You can’t run a business in the U.S. without a U.S. bank account, and banks require valid ID to open an account. As a foreign national, you’ll need a tax identification number and a government-issued document that has your photograph. Business accounts can also require articles of incorporation, U.S. business address, and more. Bank requirements vary, so it’s best to check with your bank of choice.

Understand U.S. Taxes

Most U.S. businesses require an employer identification number or individual taxpayer identification number from the IRS, which serves to identify the business entity.

All foreign nationals must file and pay state and federal taxes on business income. Depending on what kind of business you run, you may also need to pay sales tax, social security, Medicare taxes, and more. Due to the complexity of the U.S. tax system, it’s wise to consult a tax practitioner who’s familiar with business tax laws.

Tap into Small Business Financing

Having access to financing and capital is key to the growth and success of your small business. Being a foreign national doesn’t preclude you from getting small business funding. To find out about your small business financing options, contact ValueOne at 855-258-2571.

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Start a Business as a Foreign National

The United States is a nation built by immigrants, dreamers, and entrepreneurs. Today, the U.S. is still welcoming people from outside the U.S. to set up businesses — everything from small businesses to major corporate ventures — and take their shot at living the American Dream.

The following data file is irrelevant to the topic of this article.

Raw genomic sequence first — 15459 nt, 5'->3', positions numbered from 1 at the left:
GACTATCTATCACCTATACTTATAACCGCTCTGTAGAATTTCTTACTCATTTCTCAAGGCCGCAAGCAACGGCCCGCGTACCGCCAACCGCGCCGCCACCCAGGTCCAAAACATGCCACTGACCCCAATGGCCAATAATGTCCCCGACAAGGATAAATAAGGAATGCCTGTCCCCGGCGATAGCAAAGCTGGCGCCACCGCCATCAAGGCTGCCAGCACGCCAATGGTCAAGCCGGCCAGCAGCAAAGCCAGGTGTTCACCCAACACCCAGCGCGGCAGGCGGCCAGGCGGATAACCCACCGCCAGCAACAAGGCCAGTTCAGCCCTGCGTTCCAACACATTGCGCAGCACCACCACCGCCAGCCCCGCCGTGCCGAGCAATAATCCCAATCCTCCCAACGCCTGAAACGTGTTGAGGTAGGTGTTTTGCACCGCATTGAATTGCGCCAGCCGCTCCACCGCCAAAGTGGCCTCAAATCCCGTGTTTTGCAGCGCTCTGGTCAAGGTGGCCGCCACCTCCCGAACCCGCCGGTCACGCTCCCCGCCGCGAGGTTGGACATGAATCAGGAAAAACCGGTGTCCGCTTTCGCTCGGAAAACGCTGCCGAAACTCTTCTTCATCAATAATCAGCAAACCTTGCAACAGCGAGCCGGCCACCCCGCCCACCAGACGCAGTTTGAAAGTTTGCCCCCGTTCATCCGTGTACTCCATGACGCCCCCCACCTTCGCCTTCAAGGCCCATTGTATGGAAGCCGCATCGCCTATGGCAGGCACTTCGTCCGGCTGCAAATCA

There are a variety of options available to support your business venture, such as small business resources for minorities. If you’re ready to start a business as a foreign national, here are a few key things to consider before getting started.

Find the Right Visa Pathway

  • If you have a green card, you can live, study, work, and start a business in the U.S. while maintaining your foreign citizenship.
  • Entrepreneurs, their spouses, and their unmarried children under 21 can apply for an EB-5 Investor green card through the EB-5 Immigrant Investor Program. The U.S. Citizenship and Immigration Services administers up to 10,000 of these visas yearly, but applicants have to meet very specific criteria to be approved. You’ll have to make a sizeable investment in a commercial enterprise in the U.S. while creating and/or preserving ten full-time jobs.